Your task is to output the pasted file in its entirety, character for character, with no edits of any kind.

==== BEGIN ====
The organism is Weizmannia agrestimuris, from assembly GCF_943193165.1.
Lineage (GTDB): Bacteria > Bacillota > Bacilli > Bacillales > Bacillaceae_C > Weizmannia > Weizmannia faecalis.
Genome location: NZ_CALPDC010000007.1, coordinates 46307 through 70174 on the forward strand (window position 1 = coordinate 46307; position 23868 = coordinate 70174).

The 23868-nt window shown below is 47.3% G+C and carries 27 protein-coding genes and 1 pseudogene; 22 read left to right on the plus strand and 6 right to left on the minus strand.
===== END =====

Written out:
The organism is Weizmannia agrestimuris, from assembly GCF_943193165.1.
Lineage (GTDB): Bacteria > Bacillota > Bacilli > Bacillales > Bacillaceae_C > Weizmannia > Weizmannia faecalis.
Genome location: NZ_CALPDC010000007.1, coordinates 46307 through 70174 on the forward strand (window position 1 = coordinate 46307; position 23868 = coordinate 70174).

The 23868-nt window shown below is 47.3% G+C and carries 27 protein-coding genes and 1 pseudogene; 22 read left to right on the plus strand and 6 right to left on the minus strand.